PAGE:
up vote 1 down vote accepted

I expect you have auto commit turned off for the connection.

As far as I can understand your problem, this small code example will demonstrate it.

package org.yi.happy.mysql;

import java.sql.Connection;
import java.sql.DriverManager;
import java.sql.PreparedStatement;
import java.sql.ResultSet;
import java.sql.SQLException;

public class RepeatQuery {
    public static void main(String[] args) throws Exception {
        Class.forName("com.mysql.jdbc.Driver").newInstance();

        setupDatabase();

        System.out.println("opening database...");
        Connection connection = openConnection();
        connection.setAutoCommit(false);

        queryDatabase(connection);

        deleteRecords();

        queryDatabase(connection);

        connection.close();
    }

    private static Connection openConnection() throws SQLException {
        return DriverManager.getConnection("jdbc:mysql://localhost/test", null,
                null);
    }

    private static void setupDatabase() throws SQLException {
        Connection conn = openConnection();

        System.out.println("doing insert on another connection...");
        PreparedStatement stmt = conn
                .prepareStatement("insert into strings(id, value) values(?, ?)");

        stmt.setInt(1, 1);
        stmt.setString(2, "test");
        stmt.execute();

        stmt.setInt(1, 2);
        stmt.setString(2, "data");
        stmt.execute();

        stmt.close();
        conn.close();
    }

    private static void deleteRecords() throws SQLException {
        Connection conn = openConnection();
        System.out.println("doing delete on another connection...");
        PreparedStatement stmt = conn.prepareStatement("delete from strings");
        stmt.execute();

        stmt.close();
        conn.close();
    }

    private static void queryDatabase(Connection connection)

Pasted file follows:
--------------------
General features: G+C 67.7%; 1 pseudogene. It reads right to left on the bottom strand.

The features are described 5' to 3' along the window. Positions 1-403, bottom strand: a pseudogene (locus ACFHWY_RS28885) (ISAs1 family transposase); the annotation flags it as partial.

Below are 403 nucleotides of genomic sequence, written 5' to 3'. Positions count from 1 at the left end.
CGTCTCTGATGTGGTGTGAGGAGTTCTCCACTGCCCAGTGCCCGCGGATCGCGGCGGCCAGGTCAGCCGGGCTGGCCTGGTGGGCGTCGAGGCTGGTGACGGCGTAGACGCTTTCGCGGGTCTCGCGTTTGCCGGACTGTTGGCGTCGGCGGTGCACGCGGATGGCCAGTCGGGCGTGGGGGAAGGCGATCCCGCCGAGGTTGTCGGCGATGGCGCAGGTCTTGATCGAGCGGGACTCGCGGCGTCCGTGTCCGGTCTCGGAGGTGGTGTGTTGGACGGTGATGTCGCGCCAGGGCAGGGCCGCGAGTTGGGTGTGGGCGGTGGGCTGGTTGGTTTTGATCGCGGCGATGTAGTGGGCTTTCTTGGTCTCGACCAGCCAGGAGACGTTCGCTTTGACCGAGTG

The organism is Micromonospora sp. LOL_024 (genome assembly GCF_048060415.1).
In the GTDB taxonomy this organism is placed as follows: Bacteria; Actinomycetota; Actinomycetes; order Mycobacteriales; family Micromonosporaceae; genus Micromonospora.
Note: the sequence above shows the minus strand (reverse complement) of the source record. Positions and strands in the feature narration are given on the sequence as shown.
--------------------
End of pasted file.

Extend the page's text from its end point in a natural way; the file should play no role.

throws SQLException {
        System.out.println("doing query...");
        PreparedStatement ps = connection
                .prepareStatement("select id, value from strings");
        ResultSet dbResult = ps.executeQuery();

        while (dbResult.next()) {
            int id = dbResult.getInt(1);
            String value = dbResult.getString(2);
            System.out.println(id + " <=> " + value);
        }
    }
}

The output of the above is

doing insert on another connection...
opening database...
doing query...
2 <=> data
1 <=> test
doing delete on another connection...
doing query...
2 <=> data
1 <=> test

If I change

            connection.setAutoCommit(false);

to read

            connection.setAutoCommit(true);

the output becomes

doing insert on another connection...
opening database...
doing query...
2 <=> data
1 <=> test
doing delete on another connection...
doing query...

which is what you appear to expect.

share|improve this answer
    
I did connection.setAutoCommit and that worked :) Thanks –  Hasslarn Dec 16 '12 at 17:59

You are likely in a transaction, if you commit or rollback the current transaction you will see the current state of the database.

Try a

        connection.rollback();

or

        connection.commit();

before your query, or turn on auto commit.

share|improve this answer